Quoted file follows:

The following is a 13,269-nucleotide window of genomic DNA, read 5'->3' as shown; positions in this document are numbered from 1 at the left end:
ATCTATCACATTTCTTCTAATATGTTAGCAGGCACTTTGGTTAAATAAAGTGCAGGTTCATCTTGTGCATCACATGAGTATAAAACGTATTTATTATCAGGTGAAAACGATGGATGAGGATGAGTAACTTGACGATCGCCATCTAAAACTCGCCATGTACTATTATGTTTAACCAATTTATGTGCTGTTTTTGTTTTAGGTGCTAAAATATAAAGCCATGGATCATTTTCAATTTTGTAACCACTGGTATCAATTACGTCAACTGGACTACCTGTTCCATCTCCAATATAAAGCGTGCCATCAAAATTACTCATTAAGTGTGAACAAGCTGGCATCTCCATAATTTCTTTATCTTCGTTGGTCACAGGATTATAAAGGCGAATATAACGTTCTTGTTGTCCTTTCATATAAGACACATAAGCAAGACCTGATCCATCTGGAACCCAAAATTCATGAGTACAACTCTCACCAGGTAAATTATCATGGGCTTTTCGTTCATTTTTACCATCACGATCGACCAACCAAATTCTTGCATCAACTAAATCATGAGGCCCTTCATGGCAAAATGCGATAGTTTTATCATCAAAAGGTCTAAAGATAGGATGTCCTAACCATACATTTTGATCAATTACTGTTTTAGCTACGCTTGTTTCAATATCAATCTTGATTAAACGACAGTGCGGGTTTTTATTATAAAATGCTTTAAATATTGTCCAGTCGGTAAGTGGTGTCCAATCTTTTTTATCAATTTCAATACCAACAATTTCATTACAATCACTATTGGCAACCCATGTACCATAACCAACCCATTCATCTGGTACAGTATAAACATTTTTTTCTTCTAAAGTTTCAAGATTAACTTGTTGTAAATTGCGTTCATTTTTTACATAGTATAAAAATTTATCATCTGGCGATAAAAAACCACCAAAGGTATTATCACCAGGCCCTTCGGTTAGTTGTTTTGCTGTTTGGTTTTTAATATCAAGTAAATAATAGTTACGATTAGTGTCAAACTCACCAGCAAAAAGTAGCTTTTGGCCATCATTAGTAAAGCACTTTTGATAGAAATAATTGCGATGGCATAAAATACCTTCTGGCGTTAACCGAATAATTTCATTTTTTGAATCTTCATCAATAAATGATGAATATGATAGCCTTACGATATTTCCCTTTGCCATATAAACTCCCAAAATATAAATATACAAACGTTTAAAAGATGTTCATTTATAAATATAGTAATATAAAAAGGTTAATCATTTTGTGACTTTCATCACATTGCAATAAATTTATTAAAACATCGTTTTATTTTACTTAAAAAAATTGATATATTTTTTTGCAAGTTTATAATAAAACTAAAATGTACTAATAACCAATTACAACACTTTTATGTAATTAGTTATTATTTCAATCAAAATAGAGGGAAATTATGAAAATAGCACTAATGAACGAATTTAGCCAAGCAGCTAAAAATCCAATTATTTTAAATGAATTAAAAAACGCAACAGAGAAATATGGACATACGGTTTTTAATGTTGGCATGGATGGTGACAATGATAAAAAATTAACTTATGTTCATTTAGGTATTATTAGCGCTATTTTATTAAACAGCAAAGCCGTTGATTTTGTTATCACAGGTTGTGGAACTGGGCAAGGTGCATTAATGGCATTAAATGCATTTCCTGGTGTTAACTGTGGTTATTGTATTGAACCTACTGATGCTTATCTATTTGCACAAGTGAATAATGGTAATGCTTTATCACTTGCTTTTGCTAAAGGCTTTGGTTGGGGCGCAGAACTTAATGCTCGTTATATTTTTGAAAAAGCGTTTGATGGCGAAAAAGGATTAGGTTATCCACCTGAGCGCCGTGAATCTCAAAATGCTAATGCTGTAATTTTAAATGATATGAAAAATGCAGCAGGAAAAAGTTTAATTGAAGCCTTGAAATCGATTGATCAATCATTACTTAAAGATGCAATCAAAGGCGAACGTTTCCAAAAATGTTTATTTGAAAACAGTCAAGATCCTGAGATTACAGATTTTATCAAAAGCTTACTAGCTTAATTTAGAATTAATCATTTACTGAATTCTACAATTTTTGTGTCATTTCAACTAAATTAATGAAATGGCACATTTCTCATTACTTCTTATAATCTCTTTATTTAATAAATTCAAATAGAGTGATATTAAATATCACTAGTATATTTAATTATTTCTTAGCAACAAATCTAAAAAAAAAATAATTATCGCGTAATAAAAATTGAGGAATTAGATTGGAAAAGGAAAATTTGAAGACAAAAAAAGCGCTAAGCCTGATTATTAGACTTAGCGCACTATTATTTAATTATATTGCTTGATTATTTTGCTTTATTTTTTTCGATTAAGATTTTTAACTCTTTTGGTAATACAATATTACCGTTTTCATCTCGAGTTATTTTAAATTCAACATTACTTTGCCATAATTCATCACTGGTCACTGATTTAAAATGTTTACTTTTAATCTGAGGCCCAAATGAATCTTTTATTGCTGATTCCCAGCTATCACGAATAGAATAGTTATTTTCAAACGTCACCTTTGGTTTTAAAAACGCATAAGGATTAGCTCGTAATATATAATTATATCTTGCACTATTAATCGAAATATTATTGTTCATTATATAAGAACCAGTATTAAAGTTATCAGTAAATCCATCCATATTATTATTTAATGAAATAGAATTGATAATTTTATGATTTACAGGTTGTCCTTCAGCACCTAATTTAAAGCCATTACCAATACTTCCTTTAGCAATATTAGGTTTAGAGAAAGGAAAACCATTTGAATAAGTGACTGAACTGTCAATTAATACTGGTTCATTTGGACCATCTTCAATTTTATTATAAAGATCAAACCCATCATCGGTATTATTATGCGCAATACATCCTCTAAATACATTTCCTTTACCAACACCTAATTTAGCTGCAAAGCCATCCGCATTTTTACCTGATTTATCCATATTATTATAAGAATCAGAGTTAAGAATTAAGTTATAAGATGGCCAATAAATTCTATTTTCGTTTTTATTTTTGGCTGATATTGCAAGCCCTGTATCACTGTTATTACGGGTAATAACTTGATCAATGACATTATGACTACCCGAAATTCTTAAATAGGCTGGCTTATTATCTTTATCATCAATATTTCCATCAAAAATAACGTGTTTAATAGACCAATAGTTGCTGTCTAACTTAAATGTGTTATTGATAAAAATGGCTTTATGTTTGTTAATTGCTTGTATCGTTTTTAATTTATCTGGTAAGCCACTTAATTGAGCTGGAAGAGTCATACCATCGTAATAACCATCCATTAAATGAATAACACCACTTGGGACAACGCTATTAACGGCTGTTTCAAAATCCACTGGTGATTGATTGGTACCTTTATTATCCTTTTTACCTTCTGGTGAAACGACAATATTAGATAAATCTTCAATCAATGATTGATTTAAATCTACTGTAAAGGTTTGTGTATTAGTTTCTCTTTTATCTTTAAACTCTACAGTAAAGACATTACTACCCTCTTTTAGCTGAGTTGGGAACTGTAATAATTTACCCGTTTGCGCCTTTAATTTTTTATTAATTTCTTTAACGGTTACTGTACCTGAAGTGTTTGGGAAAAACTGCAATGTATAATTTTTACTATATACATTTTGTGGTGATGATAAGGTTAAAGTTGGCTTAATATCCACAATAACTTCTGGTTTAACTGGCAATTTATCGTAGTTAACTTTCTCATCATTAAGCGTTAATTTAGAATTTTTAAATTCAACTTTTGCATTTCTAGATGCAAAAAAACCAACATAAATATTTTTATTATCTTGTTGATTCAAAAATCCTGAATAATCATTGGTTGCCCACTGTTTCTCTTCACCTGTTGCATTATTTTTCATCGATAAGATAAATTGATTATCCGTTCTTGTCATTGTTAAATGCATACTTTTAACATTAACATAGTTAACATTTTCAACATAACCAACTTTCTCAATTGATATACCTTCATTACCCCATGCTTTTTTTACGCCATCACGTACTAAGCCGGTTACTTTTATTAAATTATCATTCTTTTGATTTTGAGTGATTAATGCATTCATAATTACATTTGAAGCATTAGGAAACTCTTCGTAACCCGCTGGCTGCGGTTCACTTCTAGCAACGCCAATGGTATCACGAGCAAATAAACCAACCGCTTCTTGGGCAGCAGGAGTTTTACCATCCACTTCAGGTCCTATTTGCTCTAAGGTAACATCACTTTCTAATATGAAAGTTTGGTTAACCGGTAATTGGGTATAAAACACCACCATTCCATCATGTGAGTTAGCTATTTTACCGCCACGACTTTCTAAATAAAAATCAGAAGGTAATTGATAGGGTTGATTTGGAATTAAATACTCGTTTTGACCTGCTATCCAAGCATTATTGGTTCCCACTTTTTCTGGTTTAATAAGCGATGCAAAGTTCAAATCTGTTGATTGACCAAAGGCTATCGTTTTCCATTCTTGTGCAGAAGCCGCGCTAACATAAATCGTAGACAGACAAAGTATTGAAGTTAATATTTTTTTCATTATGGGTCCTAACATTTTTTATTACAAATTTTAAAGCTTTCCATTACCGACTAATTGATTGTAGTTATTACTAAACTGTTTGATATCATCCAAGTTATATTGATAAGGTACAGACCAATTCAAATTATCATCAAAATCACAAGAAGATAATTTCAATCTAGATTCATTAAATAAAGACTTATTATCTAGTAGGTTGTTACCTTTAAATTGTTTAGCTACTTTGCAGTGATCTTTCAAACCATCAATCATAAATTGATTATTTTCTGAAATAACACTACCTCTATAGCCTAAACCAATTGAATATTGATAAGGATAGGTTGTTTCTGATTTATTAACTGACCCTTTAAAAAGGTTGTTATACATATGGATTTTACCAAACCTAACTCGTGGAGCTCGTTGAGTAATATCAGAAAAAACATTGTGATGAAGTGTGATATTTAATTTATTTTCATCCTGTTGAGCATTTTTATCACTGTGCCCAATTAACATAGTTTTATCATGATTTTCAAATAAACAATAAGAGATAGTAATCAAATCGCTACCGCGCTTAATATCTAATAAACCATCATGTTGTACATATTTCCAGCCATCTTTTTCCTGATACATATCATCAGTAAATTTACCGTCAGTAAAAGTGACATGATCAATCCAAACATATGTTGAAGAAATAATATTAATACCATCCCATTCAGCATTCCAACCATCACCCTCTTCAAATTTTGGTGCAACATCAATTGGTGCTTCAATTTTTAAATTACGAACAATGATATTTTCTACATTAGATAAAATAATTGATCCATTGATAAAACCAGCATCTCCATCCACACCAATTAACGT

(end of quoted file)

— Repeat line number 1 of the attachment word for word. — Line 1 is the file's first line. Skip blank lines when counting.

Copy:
The following is a 13,269-nucleotide window of genomic DNA, read 5'->3' as shown; positions in this document are numbered from 1 at the left end: